26 Years Ago: Alan Jackson’s ‘Chattahoochee’ Climbs to No. 1
On July 17, 1993, Alan Jackson's "Chattahoochee" began its first of four weeks at No. 1 on the charts. Co-written by Jim McBride, "Chattahoochee" was Jackson's seventh chart-topper.
"Chattahoochee" appears on Jackson's 1992 album A Lot About Livin' (and a Little 'Bout Love). Driven by twangy riffs and a honky-tonk vibe, the brisk song describes an idyllic season full of late nights, summer flings and drinking and daydreaming with friends. All of these memories are laced with sentimentality, giving the song a nostalgic, happy tone: "Never knew how much that muddy water meant to me," Jackson sings. "But I learned how to swim and I learned who I was / A lot about livin' and a little 'bout love."
McBride tells The Boot that "Chattahoochee" is based on the real Chattahoochee River, which borders Georgia, Florida and Alabama. The tunesmith is an Alabama native and, therefore, was familiar with the river.
"Sydney Lanier was a poet who had written a poem called "Song of the Chattahoochee" that was in high school literature books," McBride recalls. "I was sitting in my home office in Nashville one day, and I had just read a book about the Chattahoochee. I started playing a little melody, and then I got the first two lines of the song."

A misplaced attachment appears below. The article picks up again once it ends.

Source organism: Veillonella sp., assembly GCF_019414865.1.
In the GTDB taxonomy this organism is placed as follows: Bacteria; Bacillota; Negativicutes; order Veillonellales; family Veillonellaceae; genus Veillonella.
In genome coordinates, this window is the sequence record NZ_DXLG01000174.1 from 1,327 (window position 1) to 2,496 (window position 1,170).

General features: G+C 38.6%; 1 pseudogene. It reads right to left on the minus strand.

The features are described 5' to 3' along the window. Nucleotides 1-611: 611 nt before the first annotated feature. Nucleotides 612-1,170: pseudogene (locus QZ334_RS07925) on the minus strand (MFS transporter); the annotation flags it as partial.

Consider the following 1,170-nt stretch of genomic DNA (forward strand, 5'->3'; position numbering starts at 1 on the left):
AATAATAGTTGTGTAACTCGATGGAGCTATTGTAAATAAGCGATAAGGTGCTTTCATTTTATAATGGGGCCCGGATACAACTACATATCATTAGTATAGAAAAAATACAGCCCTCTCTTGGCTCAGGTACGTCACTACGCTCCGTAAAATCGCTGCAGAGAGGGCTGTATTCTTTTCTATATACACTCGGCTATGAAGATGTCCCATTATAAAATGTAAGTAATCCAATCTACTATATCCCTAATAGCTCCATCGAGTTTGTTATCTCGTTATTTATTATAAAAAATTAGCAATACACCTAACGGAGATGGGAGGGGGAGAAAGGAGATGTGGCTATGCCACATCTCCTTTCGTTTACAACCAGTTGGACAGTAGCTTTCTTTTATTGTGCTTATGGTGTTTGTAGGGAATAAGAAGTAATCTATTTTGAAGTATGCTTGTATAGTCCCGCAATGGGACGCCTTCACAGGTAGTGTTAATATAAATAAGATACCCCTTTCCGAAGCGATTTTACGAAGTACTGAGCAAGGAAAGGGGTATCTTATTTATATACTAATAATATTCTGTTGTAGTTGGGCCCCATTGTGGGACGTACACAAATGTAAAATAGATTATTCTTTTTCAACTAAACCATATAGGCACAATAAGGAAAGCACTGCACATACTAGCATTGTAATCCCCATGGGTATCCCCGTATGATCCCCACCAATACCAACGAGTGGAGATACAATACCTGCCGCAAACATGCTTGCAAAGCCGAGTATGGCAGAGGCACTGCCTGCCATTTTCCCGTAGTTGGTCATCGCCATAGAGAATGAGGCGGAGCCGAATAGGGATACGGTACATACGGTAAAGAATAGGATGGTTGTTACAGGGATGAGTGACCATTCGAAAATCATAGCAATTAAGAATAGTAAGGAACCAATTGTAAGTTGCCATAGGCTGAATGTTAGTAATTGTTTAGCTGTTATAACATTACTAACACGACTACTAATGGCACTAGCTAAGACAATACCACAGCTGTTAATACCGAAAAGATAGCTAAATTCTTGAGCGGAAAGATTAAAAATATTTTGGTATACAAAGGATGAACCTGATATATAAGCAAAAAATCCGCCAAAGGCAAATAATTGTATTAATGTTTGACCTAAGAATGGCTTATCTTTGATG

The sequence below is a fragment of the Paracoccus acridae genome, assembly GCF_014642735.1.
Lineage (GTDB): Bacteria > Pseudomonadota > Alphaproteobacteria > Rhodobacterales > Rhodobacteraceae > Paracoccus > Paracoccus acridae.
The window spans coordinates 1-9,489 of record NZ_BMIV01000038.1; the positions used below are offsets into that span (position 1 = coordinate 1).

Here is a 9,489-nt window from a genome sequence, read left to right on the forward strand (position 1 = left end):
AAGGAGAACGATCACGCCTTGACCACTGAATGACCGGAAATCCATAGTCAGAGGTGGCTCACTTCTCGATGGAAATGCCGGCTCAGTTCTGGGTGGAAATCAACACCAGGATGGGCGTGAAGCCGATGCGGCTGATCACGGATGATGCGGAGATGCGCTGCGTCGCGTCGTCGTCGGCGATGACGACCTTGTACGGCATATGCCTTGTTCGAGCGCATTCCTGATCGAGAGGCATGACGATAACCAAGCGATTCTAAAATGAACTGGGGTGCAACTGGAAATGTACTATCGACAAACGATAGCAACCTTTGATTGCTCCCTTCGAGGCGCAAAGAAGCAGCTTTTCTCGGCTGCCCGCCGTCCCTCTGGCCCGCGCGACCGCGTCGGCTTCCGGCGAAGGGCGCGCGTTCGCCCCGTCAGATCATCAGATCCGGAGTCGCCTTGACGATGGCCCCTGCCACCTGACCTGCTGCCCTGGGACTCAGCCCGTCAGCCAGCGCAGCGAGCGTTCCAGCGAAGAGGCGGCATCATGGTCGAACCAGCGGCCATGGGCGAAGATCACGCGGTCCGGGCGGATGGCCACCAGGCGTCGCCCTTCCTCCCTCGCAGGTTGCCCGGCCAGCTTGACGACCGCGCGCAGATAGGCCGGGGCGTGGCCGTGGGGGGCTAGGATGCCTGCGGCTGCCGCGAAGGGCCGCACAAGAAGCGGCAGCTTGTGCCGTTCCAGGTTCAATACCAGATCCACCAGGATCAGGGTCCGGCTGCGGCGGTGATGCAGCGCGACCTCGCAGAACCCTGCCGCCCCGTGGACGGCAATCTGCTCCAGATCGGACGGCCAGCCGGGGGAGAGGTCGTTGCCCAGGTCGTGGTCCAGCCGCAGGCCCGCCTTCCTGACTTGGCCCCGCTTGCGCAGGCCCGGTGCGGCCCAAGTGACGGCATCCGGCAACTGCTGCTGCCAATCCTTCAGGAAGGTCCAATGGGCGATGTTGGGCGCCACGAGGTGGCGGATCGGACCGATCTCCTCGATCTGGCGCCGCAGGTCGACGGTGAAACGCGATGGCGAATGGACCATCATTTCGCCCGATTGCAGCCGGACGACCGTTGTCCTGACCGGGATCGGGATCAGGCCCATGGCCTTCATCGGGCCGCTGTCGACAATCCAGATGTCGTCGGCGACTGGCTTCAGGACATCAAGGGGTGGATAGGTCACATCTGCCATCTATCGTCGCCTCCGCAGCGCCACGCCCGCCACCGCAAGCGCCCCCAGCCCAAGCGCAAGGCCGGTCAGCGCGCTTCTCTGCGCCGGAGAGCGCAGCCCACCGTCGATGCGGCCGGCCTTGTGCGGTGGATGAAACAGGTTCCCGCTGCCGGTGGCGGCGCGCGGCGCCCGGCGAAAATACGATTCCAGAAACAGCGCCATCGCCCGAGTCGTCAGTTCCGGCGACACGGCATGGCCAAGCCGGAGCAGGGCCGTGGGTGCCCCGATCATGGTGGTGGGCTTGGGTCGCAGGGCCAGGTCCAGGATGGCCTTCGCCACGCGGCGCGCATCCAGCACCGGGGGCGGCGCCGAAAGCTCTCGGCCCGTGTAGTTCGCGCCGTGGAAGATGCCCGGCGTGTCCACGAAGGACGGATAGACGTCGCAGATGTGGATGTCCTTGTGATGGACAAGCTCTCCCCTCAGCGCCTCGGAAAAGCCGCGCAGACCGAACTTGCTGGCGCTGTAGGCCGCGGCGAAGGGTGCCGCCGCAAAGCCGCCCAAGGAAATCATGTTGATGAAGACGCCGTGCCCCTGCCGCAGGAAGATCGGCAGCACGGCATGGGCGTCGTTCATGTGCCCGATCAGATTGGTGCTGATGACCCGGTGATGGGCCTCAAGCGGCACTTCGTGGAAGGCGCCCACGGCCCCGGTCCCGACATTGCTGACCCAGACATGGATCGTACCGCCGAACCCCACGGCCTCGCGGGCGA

McBride then discovered that the Chattahoochee River ran near Jackson's hometown of Newnan, Ga., and made a note to himself in a songwriting notebook he kept. Things snowballed from there.
"I went out on the road shortly after that with Alan, so I showed the song idea to him," McBride remembers. "I sang the first couple lines, and he was all over it. We stared working on it in Tallahassee, Fla., and then we finished it the next afternoon in Thibodaux, La. We finished it before soundcheck, and he showed it to the band. They actually worked it up in soundcheck and performed it that night!"
In the liner notes of 1995's The Greatest Hits Collections, Jackson relays where his mind was as the pair wrote the tune: "It's a song about having fun, growing up and coming of age in a small town — which really applies to anyone across the country, not just by the Chattahoochee," he explains. "We never thought it would be as big as it's become."
In addition to its four-week run at No. 1 on the charts, "Chattahoochee" ended up at No. 1 on Billboard's 1993 year-end Hot Country Songs list. In 1994, the song won CMA Awards trophies for both Single of the Year and Song of the Year.
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